If you enjoy this series, please consider making a one time donation to help me keep delivering rare resources to you for a long time to come!
$25 USD Donation
Share
Tweet
Forward
Hello <<First Name>>,

I hope you are as excited as I am! Together we are creating a unique piece of music, based on a theme by a nearly forgotten but highly influential guitarist of the 19th century.

Today I recorded two variations by two different subscribers, and the video is below. I also have a third that was improvised (which I need to transcribe) and a fourth that I just received. Once I've received more variations, I will re-record all of them to create one unified video of Variations on a Theme by Pratten. I'll then send you all the full score too so that you can play it! The score for the theme is below, just incase you missed it.

The first variation in the video is by Bill Sinclair. It's a very beautifully constructed variation, with lots of contrasting figurations and textures. The opening melody begins with a conversation between the voices (top - middle - bass). The B section uses some very nifty arpeggio patterns. I particularly enjoy playing the final measure of Bill's variation - two beautiful arpeggios that create a haunting finale.

I did change some notes here and there, see if you can spot them (I think I changed a note or two in about three different places). They are very small changes, but I felt that they were perhaps a bit more stylistically appropriate (for example I play an E natural in the first measure to avoid the ascending melodic augmented 2nd). 

I really enjoyed playing Bill's variation, it's full of subtle beauty and many interesting contrasts that I believe I could exploit further in my interpretation, given more time. Bill is a fantastic and experienced arranger, and I think he used those skills to his advantage here.
Score
The second variation in the video is by Malcolm Perris. I am so stoked at how different it is to Bill's! Where Bill's variation is a slow and lyrical one, Malcolm's is dramatic and virtuosic.

The A and B sections are very contrasting - a very clever use of using two distinctive arpeggio patterns to contrast one another. The character of the A section is dramatic and almost march-like - or at least that's what I interpreted from the insistent quality of the repeating eighth note figures!

The B section is a great display of virtuosity, very typical of 19th century style. I am very impressed at how Malcolm managed to keep the integrity of Pratten's theme, while using some rather sophisticated figurations. One of my favorite passages is the B section's 1st ending, with the descending thirds creating a surprising but very expressive conclusion - like the calm after a storm. 

I changed a few notes here and there, mostly they were just slight errors due to not having the correct accidentals - see if you can spot them. If you have experience writing out your compositions, you will know how easy it is to make little errors like this!! I sure tend to make many errors when I write things out, and constantly need to proofread. Even manuscript editions of some of the most beloved pieces in western music can contain such errors!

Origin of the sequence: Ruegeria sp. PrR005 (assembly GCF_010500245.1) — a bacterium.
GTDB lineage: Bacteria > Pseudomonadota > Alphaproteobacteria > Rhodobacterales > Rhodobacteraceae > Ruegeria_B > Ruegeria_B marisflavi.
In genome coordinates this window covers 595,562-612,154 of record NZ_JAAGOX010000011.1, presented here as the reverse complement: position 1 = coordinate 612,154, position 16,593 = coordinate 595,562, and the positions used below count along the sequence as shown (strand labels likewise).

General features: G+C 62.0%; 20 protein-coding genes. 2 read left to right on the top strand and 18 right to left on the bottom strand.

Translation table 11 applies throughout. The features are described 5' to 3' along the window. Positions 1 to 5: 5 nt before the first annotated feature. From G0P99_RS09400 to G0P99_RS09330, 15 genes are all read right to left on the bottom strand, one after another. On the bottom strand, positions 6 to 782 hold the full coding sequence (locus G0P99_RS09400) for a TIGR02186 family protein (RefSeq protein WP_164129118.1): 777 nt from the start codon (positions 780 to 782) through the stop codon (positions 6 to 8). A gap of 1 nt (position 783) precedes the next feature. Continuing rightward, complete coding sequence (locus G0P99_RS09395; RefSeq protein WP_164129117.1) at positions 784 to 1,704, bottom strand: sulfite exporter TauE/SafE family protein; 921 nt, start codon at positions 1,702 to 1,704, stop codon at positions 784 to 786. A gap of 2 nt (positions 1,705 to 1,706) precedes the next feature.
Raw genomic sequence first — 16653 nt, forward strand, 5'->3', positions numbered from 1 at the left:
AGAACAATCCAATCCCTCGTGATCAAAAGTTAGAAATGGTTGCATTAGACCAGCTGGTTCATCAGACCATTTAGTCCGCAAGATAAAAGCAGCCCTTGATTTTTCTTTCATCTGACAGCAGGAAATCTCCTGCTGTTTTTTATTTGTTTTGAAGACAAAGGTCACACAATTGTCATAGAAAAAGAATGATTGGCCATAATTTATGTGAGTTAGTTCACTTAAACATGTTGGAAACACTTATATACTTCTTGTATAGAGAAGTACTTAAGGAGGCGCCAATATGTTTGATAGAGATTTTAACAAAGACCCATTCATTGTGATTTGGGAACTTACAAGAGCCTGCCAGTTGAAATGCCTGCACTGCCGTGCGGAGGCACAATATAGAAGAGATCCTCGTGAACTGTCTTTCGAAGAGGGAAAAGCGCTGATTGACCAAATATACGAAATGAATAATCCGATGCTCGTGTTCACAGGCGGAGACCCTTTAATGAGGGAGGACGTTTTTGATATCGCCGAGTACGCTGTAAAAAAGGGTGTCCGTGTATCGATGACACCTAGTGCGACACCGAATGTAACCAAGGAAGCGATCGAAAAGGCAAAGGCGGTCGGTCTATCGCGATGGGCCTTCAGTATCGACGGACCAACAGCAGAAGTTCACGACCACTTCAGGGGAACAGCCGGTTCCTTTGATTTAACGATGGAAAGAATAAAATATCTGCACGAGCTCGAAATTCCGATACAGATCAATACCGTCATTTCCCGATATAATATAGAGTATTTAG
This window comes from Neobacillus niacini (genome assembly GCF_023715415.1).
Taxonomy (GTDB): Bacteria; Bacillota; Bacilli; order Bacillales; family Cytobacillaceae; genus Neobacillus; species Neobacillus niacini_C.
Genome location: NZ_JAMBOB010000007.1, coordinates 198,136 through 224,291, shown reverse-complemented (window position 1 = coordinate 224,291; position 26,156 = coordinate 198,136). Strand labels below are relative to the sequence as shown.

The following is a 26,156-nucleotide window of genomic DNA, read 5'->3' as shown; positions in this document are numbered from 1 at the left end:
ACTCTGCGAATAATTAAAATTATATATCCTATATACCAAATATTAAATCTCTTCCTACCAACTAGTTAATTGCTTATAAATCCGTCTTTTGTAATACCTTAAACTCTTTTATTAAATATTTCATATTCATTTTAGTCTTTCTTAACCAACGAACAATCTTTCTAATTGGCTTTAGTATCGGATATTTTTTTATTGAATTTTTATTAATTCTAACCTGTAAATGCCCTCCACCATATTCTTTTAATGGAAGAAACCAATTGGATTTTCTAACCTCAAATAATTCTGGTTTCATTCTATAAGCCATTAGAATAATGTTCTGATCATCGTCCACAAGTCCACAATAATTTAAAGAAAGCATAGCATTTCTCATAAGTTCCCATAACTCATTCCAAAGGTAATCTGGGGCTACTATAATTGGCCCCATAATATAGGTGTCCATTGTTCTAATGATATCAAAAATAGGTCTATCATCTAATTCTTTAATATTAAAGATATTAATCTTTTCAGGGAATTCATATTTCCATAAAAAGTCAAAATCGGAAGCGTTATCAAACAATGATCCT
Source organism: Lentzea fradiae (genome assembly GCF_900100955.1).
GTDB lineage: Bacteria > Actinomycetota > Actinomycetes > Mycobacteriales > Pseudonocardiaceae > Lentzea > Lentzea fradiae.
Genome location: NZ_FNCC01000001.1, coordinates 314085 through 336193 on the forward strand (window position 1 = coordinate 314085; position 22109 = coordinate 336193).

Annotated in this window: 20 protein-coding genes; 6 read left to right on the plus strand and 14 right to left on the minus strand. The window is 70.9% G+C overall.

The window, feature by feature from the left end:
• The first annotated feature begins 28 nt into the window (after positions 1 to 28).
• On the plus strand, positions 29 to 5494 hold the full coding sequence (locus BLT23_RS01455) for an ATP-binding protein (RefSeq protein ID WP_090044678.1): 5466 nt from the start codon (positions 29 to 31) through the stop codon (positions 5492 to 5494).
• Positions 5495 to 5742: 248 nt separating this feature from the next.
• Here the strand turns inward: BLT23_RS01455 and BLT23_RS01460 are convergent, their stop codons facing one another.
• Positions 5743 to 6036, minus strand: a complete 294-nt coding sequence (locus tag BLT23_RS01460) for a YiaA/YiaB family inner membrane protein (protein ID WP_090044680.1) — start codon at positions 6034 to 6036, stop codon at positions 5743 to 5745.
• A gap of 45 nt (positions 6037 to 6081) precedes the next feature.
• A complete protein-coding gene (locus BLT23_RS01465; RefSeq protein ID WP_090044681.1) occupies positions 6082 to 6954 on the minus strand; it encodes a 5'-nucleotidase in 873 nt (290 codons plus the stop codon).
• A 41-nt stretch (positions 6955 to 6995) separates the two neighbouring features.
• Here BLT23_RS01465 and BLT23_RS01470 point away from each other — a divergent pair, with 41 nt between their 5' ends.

Score
Malcolm was also very open and shared some of his compositional process with me. One thing I was curious about was how much of a time commitment writing this variation was for him. Malcolm said that it took him about 30 minutes to compose this! He has experience composing and improvising (I'd love to see more of your compositions Malcolm!), but I hope that this information is reassuring for some of you who might think it takes hours and hours to write a variation.

If you have the correct tools (which you probably already do), then you should be able to do a task like this fairly quickly. You just need to draw on what you already know, which is probably more than you think (if you practice scales, arpeggios, ornaments, etc. then they are all tools you can use).

Malcolm also had a great suggestion that could also add to your composition toolkit, which is to analyze variations by 19th century composers. Observe how they vary their chosen themes. Perhaps you could borrow their ideas and apply them to your own variation of Pratten's theme.  

I very much enjoyed playing Malcolm's variation - the B section was quite a challenge, and I know I could play it better given more time.

Congratulations to both Bill and Malcolm! I hope their creativity, ingenuity, and inventiveness will inspire more of you to write a variation. I'll be in touch tomorrow with a couple more.
Two more variations on Mme. Sidney Pratten's Theme Original
Score
Pratten's Theme Original and my variation in the repeats
Take the course to truly learn how to think and play like a 19th century guitarist. Registration closes on Sunday at 11:59pm (EST).
Share
Tweet
Forward
If you enjoy this series, please consider making a one time donation to help me keep delivering rare resources to you for a long time to come!
$25 USD Donation






This email was sent to <<Email Address>>
why did I get this?    unsubscribe from this list    update subscription preferences
Classical Guitarist · 1/644 Main Rd, Eltham · Melbourne, VIC 3095 · Australia

Email Marketing Powered by Mailchimp